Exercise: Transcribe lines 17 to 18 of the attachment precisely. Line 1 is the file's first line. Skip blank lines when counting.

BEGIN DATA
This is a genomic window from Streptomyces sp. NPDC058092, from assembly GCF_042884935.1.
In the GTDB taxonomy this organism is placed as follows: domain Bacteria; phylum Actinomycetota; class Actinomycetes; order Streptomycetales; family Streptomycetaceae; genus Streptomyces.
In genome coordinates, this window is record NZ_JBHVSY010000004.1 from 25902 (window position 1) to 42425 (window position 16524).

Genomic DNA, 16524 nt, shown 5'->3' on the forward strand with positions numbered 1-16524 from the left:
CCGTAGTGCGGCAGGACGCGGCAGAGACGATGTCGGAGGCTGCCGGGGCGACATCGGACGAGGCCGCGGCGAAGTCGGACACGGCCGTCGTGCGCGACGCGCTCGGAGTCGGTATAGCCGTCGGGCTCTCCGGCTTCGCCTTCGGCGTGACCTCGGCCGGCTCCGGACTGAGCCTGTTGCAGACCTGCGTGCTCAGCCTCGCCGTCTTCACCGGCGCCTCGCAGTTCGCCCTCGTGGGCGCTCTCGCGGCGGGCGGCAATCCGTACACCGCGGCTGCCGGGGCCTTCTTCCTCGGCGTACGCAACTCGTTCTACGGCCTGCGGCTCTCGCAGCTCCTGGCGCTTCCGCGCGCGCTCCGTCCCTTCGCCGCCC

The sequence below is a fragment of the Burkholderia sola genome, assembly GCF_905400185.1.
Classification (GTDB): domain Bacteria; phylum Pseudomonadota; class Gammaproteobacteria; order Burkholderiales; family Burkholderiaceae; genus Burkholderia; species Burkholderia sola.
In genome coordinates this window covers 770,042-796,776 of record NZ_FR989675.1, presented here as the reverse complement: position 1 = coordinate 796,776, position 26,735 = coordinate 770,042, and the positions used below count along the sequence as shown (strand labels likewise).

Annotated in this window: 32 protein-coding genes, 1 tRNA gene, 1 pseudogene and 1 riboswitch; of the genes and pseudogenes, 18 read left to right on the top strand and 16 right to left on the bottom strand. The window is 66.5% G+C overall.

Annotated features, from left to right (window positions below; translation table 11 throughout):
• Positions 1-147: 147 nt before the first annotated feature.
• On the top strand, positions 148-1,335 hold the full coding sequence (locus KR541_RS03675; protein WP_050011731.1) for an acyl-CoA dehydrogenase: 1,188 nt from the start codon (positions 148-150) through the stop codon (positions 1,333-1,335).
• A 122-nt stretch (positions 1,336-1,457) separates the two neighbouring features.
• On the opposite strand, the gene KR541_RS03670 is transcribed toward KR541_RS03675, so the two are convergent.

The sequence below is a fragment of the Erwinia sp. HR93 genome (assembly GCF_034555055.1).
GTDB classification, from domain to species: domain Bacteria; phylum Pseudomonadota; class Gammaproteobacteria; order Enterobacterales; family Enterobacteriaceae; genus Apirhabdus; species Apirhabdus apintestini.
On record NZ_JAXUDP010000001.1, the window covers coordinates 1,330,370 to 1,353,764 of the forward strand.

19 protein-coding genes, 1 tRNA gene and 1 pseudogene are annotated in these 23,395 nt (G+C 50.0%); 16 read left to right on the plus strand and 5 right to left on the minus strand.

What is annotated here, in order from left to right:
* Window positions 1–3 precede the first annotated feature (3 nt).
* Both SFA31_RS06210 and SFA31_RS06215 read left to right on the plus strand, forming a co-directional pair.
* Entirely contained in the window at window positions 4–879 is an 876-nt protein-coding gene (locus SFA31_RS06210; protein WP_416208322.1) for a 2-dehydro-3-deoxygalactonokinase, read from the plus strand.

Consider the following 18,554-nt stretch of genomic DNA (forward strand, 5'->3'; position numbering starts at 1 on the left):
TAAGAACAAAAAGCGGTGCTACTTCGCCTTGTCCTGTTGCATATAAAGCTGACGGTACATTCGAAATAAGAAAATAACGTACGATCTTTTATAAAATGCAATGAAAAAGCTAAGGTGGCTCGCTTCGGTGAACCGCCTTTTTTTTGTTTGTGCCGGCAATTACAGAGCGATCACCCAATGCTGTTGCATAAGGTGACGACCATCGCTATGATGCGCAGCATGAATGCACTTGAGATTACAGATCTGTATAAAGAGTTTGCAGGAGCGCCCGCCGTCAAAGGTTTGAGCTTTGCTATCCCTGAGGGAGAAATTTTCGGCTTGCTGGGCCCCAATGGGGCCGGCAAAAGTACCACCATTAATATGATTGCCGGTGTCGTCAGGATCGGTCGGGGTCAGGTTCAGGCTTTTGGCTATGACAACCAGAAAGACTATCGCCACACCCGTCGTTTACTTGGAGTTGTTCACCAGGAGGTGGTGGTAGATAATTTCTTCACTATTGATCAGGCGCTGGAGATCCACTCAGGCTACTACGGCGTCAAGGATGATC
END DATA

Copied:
On record NZ_JAXUDP010000001.1, the window covers coordinates 1,330,370 to 1,353,764 of the forward strand.

19 protein-coding genes, 1 tRNA gene and 1 pseudogene are annotated in these 23,395 nt (G+C 50.0%); 16 read left to right on the plus strand and 5 right to left on the minus strand.